Seasonal Affective Disorder – what seniors can do to relieve symptoms
What is Seasonal Affective Disorder?
Seasonal affective disorder is a form of temporary depression triggered by the weather that comes with the fall and winter seasons. People with S.A.D. can experience symptoms of depression, such as mood swings and fatigue, when the seasons turn and there’s less sunlight out. Typically, January and February are the most challenging months for people with Seasonal Affective Disorder.
Common Signs of Seasonal Affective Disorder
Just like many other mental health conditions, S.A.D. can present itself in various ways in an individual. Some of the common symptoms of the disorder include:
- Difficulties concentrating
- Feelings of pessimism, hopelessness, guilt, worthlessness, helplessness
- Mood swings
- Insomnia or sleeping too much
- Change in personal hygiene upkeep
- Loss of interest in hobbies and activities
- Appetite loss or overeating
- Digestive issues
- Constant aches, pains, cramps, headaches
- Persistent feelings of being sad or anxious
- Suicidal thoughts
Tips for Seniors to Relieve S.A.D. Symptoms
Seniors may be more susceptible to S.A.D. due to their limited mobility and social isolation. Here are some proactive tips seniors can take to reduce the impact of seasonal affective disorder this winter.
A large part of seasonal affective disorder stems from the lack of sunlight during the fall and winter months. To combat this, there are intense special lights available that trigger a chemical change in our brains that help to improve our mood and relieve S.A.D. symptoms. Individuals only need to sit in front of this light for 30 minutes a day to see the benefits.
However, before purchasing this type of light, consult with your physician if this option is safe for you.
Seasonal Disorder Companionship
Unfortunately, many seniors suffer from a lack of social interactions – especially during the COVID-19 pandemic. Seniors can sometimes also avoid reaching out to family members because they don’t want to burden them. Or, it might be that a partner who was a constant companion has recently passed. A Merck Manual study in 2016 found that about 13.8 million seniors not living in a nursing home live alone. Isolation can lead to depression, anxiety, high blood pressure, and mental health issues, in addition to making some more susceptible to S.A.D.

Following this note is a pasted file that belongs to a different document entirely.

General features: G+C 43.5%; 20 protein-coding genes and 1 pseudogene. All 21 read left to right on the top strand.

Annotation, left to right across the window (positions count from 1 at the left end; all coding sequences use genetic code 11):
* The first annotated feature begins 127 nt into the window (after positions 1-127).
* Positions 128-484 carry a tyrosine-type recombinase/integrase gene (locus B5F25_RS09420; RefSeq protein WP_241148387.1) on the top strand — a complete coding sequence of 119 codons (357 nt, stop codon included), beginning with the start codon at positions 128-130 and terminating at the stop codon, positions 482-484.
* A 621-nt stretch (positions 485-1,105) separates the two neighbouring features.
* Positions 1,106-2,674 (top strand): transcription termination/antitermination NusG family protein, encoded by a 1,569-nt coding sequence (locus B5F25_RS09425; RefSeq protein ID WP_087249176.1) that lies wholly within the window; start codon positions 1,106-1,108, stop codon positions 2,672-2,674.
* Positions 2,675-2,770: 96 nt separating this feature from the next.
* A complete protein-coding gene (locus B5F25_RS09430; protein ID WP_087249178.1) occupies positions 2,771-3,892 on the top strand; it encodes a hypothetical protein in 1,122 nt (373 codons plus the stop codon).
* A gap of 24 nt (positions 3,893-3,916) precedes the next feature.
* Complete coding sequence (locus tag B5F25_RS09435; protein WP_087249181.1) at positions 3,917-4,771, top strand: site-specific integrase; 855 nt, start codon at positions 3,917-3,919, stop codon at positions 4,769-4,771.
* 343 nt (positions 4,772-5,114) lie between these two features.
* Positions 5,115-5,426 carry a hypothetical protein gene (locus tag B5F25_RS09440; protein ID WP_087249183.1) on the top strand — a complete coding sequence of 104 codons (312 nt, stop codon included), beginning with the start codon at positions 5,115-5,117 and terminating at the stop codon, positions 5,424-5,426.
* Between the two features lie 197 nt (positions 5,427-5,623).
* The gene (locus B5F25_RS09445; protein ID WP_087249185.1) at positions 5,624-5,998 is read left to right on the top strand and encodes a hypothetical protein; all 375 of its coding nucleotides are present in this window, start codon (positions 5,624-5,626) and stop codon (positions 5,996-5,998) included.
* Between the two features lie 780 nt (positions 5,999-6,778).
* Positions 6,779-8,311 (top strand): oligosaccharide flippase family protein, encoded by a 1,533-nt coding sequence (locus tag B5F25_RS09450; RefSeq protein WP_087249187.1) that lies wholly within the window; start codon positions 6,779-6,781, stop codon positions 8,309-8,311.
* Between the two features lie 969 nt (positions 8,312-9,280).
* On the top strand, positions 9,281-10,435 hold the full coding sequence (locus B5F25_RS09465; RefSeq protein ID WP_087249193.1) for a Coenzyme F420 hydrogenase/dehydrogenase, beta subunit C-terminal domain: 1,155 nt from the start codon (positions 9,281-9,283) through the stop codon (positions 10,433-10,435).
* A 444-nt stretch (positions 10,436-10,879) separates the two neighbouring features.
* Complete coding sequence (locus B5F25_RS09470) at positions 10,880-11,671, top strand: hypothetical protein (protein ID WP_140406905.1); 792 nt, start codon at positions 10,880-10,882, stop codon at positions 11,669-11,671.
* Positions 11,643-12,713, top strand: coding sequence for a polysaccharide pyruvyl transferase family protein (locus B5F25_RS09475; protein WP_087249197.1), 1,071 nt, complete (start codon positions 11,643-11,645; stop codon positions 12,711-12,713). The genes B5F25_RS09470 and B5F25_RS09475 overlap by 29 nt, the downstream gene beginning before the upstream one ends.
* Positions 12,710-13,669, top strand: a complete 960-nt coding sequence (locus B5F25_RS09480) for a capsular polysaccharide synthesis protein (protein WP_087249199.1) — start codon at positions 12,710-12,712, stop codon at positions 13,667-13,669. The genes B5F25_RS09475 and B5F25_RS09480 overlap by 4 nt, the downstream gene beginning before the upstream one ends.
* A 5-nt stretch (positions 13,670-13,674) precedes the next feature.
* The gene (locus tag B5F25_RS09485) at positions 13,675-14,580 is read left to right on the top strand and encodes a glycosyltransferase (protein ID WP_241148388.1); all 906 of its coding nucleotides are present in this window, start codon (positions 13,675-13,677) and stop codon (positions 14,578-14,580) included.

Whatever the case, it’s crucial to increase social interactions – virtually or within your bubble – during the cold, dark months to reduce S.A.D.’s impact. Talking and interacting with other human beings is vital for our mental health.
In the fall and winter months, seniors can make an effort to increase their social interactions while staying safe. There are many ways to do this, including joining a zoom social club, contributing to online forums, asking family members to stop by, or talking to neighbors from a safe distance.
Another seasonal disorder companionship that many people forget about is hired caregivers. Hiring a professional caregiver provides seniors with the option to remain living independently in the comfort of their own homes, while receiving the care and additional companionship they need.. . At Nurse Next Door, we match seniors with their perfect caregiver fit, and we place an emphasis on continuity of care so that the client and caregiver can establish a fulfilling relationship.. During the dark, gloomy days of the fall and winter months, a Nurse Next Door caregiver showing up at your doorstep will feel like a ray of sunshine.
Seasonal affective disorder is a type of depression, so it should not be ignored or dismissed as a trivial condition. If left untreated (as mentioned above), the symptoms can be severe, including suicidal thoughts or actions. Counseling is an excellent way to treat S.A.D proactively. A mental health professional can offer insights into what triggers your S.A.D, coping mechanisms, and possibly prescribe medication (if needed). Just talking things over with someone can make a big difference when it comes to feeling the effects of isolation and loneliness.
Join a Club
In almost any community, seniors have options to join clubs in their local recreational centers, libraries, or retirement communities. While in-person events aren’t happening at the moment, look for a club for an activity or hobby that you enjoy or want to learn, and see if there are any virtual meet-ups. This will keep you busy, allow you to have fun, and help you make new friends in the winter.
If the internet seems challenging, a family member can show you how to join and access an online club of your choosing.
Nurse Next Door
Nurse Next Door offers a revolutionary approach to homecare services. We provide a full range of services, but it’s our Happier Aging philosophy that really sets us apart. When we first meet a new client, we ask them “what did you used to love doing that you no longer do?” We then use their answer to reconnect them with their interests, hobbies and passions by infusing aspects of each into every visit. Bringing happiness to our clients is our number one priority regardless of the season, but providing additional companionship and care during the more isolating colder months can give families the peace of mind that comes with knowing their loved one is happy and fulfilled while at home.
With Nurse Next Door, seniors can maintain their independence and remain in their homes while still getting the assistance they need. To learn more about what we do, visit www.nursenextdoor.com.